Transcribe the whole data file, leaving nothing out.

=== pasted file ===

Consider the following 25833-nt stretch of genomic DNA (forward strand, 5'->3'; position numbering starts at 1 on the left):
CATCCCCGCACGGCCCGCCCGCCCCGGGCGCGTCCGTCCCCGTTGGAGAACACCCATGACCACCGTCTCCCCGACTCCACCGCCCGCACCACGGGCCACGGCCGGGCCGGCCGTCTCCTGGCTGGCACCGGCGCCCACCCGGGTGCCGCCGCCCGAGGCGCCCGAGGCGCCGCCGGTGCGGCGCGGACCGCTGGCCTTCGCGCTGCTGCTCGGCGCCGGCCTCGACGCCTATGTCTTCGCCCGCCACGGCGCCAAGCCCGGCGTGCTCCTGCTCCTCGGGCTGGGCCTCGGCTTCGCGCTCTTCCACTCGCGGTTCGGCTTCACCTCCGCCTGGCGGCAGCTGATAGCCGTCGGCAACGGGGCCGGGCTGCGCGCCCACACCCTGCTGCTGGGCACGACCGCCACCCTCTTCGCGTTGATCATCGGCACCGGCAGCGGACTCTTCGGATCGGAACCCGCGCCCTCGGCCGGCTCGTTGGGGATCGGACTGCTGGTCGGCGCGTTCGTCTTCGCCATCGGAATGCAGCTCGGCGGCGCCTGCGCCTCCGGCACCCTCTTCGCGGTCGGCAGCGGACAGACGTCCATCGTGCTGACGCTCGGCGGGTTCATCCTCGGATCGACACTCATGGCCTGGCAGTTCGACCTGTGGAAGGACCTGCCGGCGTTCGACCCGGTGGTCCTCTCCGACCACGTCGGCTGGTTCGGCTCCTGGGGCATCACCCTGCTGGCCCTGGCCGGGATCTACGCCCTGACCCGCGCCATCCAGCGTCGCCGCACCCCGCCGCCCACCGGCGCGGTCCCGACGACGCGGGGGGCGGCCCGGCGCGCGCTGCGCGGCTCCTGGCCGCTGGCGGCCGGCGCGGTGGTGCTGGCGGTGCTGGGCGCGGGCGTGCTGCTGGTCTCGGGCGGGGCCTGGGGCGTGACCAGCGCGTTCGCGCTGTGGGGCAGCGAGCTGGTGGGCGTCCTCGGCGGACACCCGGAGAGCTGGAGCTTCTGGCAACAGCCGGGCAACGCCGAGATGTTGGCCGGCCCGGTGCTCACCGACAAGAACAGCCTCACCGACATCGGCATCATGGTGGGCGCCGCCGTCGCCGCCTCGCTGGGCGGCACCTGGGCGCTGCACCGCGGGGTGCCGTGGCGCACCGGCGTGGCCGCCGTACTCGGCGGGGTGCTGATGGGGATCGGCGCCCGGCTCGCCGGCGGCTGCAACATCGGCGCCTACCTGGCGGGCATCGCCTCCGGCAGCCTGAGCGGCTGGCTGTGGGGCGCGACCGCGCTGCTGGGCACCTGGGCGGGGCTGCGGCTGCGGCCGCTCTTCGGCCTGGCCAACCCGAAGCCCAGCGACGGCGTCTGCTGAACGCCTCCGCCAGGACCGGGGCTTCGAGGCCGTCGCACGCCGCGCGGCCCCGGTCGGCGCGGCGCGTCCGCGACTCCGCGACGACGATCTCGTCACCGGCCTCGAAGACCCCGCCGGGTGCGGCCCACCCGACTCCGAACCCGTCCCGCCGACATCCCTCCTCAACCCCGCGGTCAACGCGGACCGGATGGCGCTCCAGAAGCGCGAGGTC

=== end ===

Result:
Consider the following 25833-nt stretch of genomic DNA (forward strand, 5'->3'; position numbering starts at 1 on the left):
CATCCCCGCACGGCCCGCCCGCCCCGGGCGCGTCCGTCCCCGTTGGAGAACACCCATGACCACCGTCTCCCCGACTCCACCGCCCGCACCACGGGCCACGGCCGGGCCGGCCGTCTCCTGGCTGGCACCGGCGCCCACCCGGGTGCCGCCGCCCGAGGCGCCCGAGGCGCCGCCGGTGCGGCGCGGACCGCTGGCCTTCGCGCTGCTGCTCGGCGCCGGCCTCGACGCCTATGTCTTCGCCCGCCACGGCGCCAAGCCCGGCGTGCTCCTGCTCCTCGGGCTGGGCCTCGGCTTCGCGCTCTTCCACTCGCGGTTCGGCTTCACCTCCGCCTGGCGGCAGCTGATAGCCGTCGGCAACGGGGCCGGGCTGCGCGCCCACACCCTGCTGCTGGGCACGACCGCCACCCTCTTCGCGTTGATCATCGGCACCGGCAGCGGACTCTTCGGATCGGAACCCGCGCCCTCGGCCGGCTCGTTGGGGATCGGACTGCTGGTCGGCGCGTTCGTCTTCGCCATCGGAATGCAGCTCGGCGGCGCCTGCGCCTCCGGCACCCTCTTCGCGGTCGGCAGCGGACAGACGTCCATCGTGCTGACGCTCGGCGGGTTCATCCTCGGATCGACACTCATGGCCTGGCAGTTCGACCTGTGGAAGGACCTGCCGGCGTTCGACCCGGTGGTCCTCTCCGACCACGTCGGCTGGTTCGGCTCCTGGGGCATCACCCTGCTGGCCCTGGCCGGGATCTACGCCCTGACCCGCGCCATCCAGCGTCGCCGCACCCCGCCGCCCACCGGCGCGGTCCCGACGACGCGGGGGGCGGCCCGGCGCGCGCTGCGCGGCTCCTGGCCGCTGGCGGCCGGCGCGGTGGTGCTGGCGGTGCTGGGCGCGGGCGTGCTGCTGGTCTCGGGCGGGGCCTGGGGCGTGACCAGCGCGTTCGCGCTGTGGGGCAGCGAGCTGGTGGGCGTCCTCGGCGGACACCCGGAGAGCTGGAGCTTCTGGCAACAGCCGGGCAACGCCGAGATGTTGGCCGGCCCGGTGCTCACCGACAAGAACAGCCTCACCGACATCGGCATCATGGTGGGCGCCGCCGTCGCCGCCTCGCTGGGCGGCACCTGGGCGCTGCACCGCGGGGTGCCGTGGCGCACCGGCGTGGCCGCCGTACTCGGCGGGGTGCTGATGGGGATCGGCGCCCGGCTCGCCGGCGGCTGCAACATCGGCGCCTACCTGGCGGGCATCGCCTCCGGCAGCCTGAGCGGCTGGCTGTGGGGCGCGACCGCGCTGCTGGGCACCTGGGCGGGGCTGCGGCTGCGGCCGCTCTTCGGCCTGGCCAACCCGAAGCCCAGCGACGGCGTCTGCTGAACGCCTCCGCCAGGACCGGGGCTTCGAGGCCGTCGCACGCCGCGCGGCCCCGGTCGGCGCGGCGCGTCCGCGACTCCGCGACGACGATCTCGTCACCGGCCTCGAAGACCCCGCCGGGTGCGGCCCACCCGACTCCGAACCCGTCCCGCCGACATCCCTCCTCAACCCCGCGGTCAACGCGGACCGGATGGCGCTCCAGAAGCGCGAGGTC